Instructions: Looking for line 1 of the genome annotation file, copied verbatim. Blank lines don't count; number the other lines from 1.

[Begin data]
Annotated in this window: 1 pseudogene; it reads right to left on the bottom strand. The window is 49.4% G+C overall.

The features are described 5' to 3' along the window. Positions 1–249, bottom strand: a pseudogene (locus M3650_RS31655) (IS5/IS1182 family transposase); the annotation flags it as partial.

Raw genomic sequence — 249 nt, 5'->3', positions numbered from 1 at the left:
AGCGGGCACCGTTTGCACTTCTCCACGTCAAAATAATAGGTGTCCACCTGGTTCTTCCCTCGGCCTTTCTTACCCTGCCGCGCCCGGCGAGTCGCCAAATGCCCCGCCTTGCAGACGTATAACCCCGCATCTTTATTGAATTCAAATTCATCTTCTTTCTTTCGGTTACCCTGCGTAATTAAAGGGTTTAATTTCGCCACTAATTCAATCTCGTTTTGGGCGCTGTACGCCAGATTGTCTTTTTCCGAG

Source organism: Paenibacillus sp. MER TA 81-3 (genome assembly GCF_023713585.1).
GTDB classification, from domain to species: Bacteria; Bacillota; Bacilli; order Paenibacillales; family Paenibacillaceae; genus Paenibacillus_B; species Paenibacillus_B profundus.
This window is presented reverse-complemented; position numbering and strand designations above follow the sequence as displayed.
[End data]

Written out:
Annotated in this window: 1 pseudogene; it reads right to left on the bottom strand. The window is 49.4% G+C overall.